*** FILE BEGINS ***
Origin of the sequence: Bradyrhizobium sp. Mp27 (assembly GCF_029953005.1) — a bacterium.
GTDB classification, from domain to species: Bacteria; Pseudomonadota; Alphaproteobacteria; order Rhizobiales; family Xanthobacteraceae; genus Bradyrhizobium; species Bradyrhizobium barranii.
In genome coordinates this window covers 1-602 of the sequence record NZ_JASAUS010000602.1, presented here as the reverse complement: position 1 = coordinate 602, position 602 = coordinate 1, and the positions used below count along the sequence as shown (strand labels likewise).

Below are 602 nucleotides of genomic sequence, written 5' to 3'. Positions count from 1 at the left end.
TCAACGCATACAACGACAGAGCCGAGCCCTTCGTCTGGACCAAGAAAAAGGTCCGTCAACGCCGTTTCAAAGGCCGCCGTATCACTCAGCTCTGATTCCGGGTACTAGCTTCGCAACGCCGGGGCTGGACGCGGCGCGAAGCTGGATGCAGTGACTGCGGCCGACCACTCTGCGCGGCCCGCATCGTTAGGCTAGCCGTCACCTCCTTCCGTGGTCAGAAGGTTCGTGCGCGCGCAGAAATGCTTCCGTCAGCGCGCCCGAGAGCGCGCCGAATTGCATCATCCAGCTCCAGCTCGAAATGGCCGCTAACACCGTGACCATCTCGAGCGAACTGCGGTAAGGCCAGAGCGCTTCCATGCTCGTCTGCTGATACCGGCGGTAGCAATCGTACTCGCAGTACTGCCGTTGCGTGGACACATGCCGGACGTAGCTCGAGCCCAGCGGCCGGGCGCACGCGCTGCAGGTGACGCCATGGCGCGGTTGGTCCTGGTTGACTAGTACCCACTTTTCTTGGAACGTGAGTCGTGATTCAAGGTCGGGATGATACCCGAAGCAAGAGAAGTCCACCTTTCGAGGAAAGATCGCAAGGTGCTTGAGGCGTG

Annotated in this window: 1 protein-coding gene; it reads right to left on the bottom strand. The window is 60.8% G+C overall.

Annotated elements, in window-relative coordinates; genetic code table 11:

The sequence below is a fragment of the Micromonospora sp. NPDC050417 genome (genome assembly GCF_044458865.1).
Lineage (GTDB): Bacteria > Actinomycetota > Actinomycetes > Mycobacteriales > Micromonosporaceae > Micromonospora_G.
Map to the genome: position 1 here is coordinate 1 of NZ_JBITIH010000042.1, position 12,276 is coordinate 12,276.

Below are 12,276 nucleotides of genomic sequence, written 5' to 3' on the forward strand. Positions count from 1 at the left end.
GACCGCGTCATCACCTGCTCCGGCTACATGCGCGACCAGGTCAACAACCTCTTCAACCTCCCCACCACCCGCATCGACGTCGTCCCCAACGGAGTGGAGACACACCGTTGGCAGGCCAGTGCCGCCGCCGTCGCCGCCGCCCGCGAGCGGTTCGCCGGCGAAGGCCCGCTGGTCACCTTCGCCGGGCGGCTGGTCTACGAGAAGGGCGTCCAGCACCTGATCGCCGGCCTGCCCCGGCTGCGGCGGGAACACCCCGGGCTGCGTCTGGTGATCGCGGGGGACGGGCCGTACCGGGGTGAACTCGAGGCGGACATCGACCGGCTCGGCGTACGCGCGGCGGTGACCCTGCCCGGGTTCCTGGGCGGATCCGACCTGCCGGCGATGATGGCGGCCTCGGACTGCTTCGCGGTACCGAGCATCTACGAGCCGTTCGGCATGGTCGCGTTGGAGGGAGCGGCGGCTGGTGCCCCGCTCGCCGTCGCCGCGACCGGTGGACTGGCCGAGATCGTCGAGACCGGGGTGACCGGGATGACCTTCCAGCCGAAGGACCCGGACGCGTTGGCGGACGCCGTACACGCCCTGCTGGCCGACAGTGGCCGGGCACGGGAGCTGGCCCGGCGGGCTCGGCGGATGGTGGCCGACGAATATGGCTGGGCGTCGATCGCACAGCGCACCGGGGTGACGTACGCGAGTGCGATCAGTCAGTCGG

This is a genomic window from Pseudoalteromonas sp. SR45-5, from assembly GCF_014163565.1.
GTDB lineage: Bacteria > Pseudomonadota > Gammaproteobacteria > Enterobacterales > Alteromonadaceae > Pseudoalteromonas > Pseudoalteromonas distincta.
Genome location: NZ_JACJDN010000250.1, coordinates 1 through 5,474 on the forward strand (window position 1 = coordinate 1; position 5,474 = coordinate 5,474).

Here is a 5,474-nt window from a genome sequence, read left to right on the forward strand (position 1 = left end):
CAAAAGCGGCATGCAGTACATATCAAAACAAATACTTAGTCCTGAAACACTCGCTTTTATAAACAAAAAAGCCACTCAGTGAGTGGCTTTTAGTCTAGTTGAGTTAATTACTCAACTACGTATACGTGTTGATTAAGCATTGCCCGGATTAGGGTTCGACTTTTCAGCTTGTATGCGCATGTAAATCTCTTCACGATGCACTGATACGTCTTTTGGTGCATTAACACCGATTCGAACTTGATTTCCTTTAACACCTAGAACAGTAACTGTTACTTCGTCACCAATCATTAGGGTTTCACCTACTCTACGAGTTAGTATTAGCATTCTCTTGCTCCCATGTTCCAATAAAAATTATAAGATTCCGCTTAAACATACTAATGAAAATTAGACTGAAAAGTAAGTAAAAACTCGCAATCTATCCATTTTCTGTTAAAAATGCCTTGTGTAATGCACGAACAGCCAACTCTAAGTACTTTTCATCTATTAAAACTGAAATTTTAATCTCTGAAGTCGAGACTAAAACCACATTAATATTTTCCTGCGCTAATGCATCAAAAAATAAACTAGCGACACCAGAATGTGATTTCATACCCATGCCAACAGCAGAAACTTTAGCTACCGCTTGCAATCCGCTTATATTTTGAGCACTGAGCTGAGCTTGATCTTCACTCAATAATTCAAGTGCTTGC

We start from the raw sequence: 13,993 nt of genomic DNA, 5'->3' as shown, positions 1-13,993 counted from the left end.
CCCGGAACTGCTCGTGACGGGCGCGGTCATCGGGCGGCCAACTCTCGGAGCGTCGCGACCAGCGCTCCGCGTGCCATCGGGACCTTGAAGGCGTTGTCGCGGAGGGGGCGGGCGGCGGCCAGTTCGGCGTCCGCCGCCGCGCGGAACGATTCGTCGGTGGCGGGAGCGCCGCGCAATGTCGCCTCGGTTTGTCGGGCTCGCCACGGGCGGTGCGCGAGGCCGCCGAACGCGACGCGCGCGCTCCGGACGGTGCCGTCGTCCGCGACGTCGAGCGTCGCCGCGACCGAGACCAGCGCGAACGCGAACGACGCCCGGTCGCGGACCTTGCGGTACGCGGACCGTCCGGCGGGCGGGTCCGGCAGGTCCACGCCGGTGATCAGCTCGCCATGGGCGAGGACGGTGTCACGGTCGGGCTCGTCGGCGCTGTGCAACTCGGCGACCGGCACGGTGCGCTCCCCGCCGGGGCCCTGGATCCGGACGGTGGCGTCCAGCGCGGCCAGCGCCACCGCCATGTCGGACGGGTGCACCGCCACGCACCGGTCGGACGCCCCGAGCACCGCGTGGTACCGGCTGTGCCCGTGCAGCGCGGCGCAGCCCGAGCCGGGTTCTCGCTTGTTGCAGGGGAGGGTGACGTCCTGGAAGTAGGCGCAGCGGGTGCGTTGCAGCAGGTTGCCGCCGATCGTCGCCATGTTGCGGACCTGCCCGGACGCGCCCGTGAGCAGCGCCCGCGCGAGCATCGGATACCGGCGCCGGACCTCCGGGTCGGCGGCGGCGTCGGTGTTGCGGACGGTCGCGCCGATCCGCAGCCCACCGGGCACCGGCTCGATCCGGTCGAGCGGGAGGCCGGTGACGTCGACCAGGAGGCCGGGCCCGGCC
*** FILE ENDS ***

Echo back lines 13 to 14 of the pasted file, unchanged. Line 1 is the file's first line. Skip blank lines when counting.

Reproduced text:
This is a genomic window from Pseudoalteromonas sp. SR45-5, from assembly GCF_014163565.1.
GTDB lineage: Bacteria > Pseudomonadota > Gammaproteobacteria > Enterobacterales > Alteromonadaceae > Pseudoalteromonas > Pseudoalteromonas distincta.